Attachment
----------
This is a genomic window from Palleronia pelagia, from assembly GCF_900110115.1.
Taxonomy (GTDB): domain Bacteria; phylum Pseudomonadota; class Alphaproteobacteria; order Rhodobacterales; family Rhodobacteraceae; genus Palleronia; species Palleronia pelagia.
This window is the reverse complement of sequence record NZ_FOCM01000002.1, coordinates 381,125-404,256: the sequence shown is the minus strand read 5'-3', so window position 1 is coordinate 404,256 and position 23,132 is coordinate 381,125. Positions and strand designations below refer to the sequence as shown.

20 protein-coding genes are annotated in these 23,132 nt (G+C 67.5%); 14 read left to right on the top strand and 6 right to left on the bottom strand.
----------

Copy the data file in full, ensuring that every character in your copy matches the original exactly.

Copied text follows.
This is a genomic window from Palleronia pelagia, from assembly GCF_900110115.1.
Taxonomy (GTDB): domain Bacteria; phylum Pseudomonadota; class Alphaproteobacteria; order Rhodobacterales; family Rhodobacteraceae; genus Palleronia; species Palleronia pelagia.
This window is the reverse complement of sequence record NZ_FOCM01000002.1, coordinates 381,125-404,256: the sequence shown is the minus strand read 5'-3', so window position 1 is coordinate 404,256 and position 23,132 is coordinate 381,125. Positions and strand designations below refer to the sequence as shown.

20 protein-coding genes are annotated in these 23,132 nt (G+C 67.5%); 14 read left to right on the top strand and 6 right to left on the bottom strand.